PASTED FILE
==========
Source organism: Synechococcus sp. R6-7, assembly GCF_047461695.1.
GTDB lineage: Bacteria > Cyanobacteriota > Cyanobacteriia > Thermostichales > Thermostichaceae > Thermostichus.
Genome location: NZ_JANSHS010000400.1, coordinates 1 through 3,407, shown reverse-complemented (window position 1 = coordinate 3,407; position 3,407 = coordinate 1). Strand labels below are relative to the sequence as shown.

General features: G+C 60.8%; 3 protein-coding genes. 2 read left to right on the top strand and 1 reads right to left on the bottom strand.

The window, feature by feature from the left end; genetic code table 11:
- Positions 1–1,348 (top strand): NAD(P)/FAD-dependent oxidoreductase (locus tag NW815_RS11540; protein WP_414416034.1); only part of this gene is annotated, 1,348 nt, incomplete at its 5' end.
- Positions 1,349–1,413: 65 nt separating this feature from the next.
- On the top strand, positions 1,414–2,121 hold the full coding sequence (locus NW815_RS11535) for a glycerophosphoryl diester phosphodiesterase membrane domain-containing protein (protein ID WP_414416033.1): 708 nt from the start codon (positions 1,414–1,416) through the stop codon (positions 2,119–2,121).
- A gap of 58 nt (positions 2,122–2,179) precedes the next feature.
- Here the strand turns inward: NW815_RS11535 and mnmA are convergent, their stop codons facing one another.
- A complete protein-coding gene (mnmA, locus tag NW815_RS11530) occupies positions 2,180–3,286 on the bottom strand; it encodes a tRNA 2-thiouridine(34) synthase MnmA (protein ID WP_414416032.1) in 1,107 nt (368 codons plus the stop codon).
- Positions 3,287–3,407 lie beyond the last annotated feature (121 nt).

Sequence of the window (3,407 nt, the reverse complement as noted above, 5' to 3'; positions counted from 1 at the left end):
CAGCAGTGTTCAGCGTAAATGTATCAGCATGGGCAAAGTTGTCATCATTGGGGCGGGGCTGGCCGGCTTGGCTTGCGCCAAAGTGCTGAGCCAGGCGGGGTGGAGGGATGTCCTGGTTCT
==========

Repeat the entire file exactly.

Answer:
Source organism: Synechococcus sp. R6-7, assembly GCF_047461695.1.
GTDB lineage: Bacteria > Cyanobacteriota > Cyanobacteriia > Thermostichales > Thermostichaceae > Thermostichus.
Genome location: NZ_JANSHS010000400.1, coordinates 1 through 3,407, shown reverse-complemented (window position 1 = coordinate 3,407; position 3,407 = coordinate 1). Strand labels below are relative to the sequence as shown.

General features: G+C 60.8%; 3 protein-coding genes. 2 read left to right on the top strand and 1 reads right to left on the bottom strand.

The window, feature by feature from the left end; genetic code table 11:
- Positions 1–1,348 (top strand): NAD(P)/FAD-dependent oxidoreductase (locus tag NW815_RS11540; protein WP_414416034.1); only part of this gene is annotated, 1,348 nt, incomplete at its 5' end.
- Positions 1,349–1,413: 65 nt separating this feature from the next.
- On the top strand, positions 1,414–2,121 hold the full coding sequence (locus NW815_RS11535) for a glycerophosphoryl diester phosphodiesterase membrane domain-containing protein (protein ID WP_414416033.1): 708 nt from the start codon (positions 1,414–1,416) through the stop codon (positions 2,119–2,121).
- A gap of 58 nt (positions 2,122–2,179) precedes the next feature.
- Here the strand turns inward: NW815_RS11535 and mnmA are convergent, their stop codons facing one another.
- A complete protein-coding gene (mnmA, locus tag NW815_RS11530) occupies positions 2,180–3,286 on the bottom strand; it encodes a tRNA 2-thiouridine(34) synthase MnmA (protein ID WP_414416032.1) in 1,107 nt (368 codons plus the stop codon).
- Positions 3,287–3,407 lie beyond the last annotated feature (121 nt).

Sequence of the window (3,407 nt, the reverse complement as noted above, 5' to 3'; positions counted from 1 at the left end):
CAGCAGTGTTCAGCGTAAATGTATCAGCATGGGCAAAGTTGTCATCATTGGGGCGGGGCTGGCCGGCTTGGCTTGCGCCAAAGTGCTGAGCCAGGCGGGGTGGAGGGATGTCCTGGTTCT